A behavioral psychology book on the superiority of positive reinforcement is not rare these days. Gone are whips from the hands of lion trainers, the torturous hooks and prods that steered elephants at circuses, the dunce caps and hickory rods that distinguished early, uninformed applications of behaviorism to the classroom. Early in the 20th C., Thorndike's and Skinner's work opened the door to the dispassionate observance of behavior. Starting in the late 1950s, the training of waterborne mammals which could not be punished (porpoises, killer whales, etc.) for aquatic shows demonstrated the absolute superiority of reward-based conditioning over punishments. This thinking leads to schools that reject demerits in favor of an assumption of the best.
Karen Pryor is the behavioral psychologist whose books have revolutionized the training of animals, and--in particular--dogs, through operant conditioning that maximizes rewards and avoids all punishments. Sue Houston, a devoutée of Pryor, contributes, "Over many decades of research and experimentation, scientists have gained a clear understanding of how animals learn, from dolphins to dogs to elephants to people, and the principles of learning are universal in any creature with a brain."
"The most effective and fastest methods for teaching and learning are based around providing the learner with immediate positive reinforcement. Complex tasks or skills can be broken down into manageable bits that the learner can accomplish with a high rate of success. Repeated successes, with positive reinforcement, activate the "seeking circuits" of the brain, which is very enjoyable for the learner, and in a good way becomes somewhat "addictive" as there is actually the release of dopamine. What we see is a motivated learner. To gain the most retention in learning, the situation must be set up so the learner is active in figuring out what he/she has to do to gain the positive reinforcement. That is the learner is thinking, rather than passively receiving."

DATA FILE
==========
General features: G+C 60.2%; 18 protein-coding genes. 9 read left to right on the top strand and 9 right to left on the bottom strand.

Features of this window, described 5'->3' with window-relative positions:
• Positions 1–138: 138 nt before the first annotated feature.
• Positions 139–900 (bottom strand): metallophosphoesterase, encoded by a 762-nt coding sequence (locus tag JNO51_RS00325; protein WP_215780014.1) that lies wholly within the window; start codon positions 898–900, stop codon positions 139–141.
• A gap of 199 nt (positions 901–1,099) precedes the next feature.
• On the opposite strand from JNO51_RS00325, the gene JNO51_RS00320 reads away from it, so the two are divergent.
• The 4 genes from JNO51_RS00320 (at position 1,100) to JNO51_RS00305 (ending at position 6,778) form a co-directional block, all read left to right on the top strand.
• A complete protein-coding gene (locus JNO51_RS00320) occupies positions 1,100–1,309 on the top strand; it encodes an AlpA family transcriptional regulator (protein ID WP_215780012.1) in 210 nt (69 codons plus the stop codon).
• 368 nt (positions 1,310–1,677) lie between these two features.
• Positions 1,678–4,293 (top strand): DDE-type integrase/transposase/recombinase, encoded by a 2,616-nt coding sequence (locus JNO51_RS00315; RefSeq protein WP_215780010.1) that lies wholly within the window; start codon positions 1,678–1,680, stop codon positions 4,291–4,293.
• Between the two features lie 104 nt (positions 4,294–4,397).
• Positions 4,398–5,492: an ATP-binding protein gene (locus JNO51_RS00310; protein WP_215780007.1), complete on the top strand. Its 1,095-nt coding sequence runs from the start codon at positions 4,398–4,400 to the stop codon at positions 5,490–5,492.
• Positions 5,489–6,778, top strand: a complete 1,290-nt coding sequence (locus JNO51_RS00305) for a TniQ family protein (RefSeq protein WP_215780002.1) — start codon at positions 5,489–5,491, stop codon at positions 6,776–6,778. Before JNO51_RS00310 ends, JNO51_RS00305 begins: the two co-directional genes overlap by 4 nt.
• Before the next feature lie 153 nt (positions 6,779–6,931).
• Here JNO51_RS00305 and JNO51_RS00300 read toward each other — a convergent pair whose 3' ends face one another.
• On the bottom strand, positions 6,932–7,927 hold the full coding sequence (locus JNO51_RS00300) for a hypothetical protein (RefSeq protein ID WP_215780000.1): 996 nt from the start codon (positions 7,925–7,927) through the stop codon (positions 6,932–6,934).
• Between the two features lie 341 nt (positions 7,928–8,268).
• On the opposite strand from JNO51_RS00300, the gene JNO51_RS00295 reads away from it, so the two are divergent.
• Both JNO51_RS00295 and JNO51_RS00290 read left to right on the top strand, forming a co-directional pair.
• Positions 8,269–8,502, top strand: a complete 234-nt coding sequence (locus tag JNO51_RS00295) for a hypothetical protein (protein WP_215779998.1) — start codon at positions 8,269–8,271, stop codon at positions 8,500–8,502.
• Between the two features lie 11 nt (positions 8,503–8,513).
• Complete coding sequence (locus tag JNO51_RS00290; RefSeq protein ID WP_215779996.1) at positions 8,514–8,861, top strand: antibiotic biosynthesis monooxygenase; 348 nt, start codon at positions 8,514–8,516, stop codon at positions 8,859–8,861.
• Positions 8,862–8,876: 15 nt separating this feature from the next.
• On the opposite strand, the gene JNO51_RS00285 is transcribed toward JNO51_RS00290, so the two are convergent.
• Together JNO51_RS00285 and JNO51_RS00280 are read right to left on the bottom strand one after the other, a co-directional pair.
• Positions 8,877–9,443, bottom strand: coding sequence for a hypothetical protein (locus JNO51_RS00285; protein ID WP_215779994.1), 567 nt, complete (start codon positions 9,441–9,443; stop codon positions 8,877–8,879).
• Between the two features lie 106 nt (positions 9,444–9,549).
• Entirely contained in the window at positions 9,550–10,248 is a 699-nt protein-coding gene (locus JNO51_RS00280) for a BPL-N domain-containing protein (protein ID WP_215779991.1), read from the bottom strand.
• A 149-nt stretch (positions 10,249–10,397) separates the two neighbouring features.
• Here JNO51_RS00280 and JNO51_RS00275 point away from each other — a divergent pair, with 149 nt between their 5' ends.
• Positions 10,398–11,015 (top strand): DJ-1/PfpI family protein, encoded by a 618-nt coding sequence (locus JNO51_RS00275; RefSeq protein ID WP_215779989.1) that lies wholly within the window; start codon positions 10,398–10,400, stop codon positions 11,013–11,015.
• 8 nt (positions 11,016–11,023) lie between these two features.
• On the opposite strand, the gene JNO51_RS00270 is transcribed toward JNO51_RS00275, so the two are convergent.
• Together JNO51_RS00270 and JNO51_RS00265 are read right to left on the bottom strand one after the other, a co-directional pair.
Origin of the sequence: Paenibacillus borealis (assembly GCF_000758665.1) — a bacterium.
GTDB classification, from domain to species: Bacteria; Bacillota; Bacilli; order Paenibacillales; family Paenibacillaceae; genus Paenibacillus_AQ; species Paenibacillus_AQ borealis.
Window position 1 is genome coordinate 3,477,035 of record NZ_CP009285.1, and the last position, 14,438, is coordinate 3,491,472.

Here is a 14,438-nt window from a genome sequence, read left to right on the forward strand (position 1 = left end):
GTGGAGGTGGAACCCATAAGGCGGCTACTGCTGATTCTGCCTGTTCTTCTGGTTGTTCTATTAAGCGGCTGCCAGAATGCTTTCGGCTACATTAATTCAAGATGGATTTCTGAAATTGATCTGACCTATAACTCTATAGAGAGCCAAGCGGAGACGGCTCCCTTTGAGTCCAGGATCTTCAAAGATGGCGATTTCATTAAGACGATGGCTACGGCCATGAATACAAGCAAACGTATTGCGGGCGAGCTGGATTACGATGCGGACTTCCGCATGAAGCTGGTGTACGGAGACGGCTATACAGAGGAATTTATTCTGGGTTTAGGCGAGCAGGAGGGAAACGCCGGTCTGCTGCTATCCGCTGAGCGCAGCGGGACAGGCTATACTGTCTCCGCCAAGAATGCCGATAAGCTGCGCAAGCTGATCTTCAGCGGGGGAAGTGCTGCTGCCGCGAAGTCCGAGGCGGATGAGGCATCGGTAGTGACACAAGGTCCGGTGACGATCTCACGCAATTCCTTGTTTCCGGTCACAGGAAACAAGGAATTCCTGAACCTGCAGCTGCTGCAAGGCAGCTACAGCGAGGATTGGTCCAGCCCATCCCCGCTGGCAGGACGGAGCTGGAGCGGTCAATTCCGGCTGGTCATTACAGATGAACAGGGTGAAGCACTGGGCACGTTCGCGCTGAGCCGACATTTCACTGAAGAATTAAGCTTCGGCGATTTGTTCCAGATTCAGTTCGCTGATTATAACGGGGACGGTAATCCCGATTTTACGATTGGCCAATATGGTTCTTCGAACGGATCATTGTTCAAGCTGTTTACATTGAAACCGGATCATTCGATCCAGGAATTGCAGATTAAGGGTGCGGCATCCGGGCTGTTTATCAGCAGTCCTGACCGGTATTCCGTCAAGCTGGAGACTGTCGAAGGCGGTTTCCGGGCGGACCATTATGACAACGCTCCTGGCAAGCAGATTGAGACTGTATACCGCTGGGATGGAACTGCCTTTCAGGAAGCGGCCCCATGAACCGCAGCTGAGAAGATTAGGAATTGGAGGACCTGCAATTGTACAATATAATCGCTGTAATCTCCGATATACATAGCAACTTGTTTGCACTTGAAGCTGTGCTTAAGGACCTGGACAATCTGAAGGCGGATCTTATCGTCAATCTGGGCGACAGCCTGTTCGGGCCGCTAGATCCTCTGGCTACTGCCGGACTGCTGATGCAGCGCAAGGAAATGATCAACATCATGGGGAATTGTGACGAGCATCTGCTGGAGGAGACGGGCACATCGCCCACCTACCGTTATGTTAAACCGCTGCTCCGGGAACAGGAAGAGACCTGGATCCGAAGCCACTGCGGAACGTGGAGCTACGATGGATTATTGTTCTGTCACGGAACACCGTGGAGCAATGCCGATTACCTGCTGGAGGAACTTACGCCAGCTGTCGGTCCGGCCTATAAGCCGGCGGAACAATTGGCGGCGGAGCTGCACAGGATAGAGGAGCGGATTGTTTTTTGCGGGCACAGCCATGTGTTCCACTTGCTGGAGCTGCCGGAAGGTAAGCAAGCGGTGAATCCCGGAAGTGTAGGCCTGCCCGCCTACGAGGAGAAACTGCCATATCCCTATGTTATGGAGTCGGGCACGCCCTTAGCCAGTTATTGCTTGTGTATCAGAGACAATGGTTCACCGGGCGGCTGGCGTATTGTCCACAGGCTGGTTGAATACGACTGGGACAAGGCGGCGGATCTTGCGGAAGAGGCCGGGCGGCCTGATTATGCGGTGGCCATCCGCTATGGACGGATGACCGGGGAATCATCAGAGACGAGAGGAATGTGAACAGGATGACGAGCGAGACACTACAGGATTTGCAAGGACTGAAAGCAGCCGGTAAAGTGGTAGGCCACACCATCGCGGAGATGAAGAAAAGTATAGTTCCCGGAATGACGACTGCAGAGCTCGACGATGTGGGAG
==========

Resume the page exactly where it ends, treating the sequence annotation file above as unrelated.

"I highly recommend this book Reaching the Animal Mind to anyone who loves animals, loves kids, or simply wants to read about some fascinating experiences from one of the world's foremost experts in applied behavioral psychology." And--it turns out--basic principles apply to all creatures with a brain.
Learning is maximized--we are led to believe--when it is fun, and when the learner anticipates success because of a series of rewarded successes in the past. Who knew?! (Who didn't know?!)
Behavioral psychology applied to education. Learning is best when it's fun.
It happens most when a series of successes are rewarded....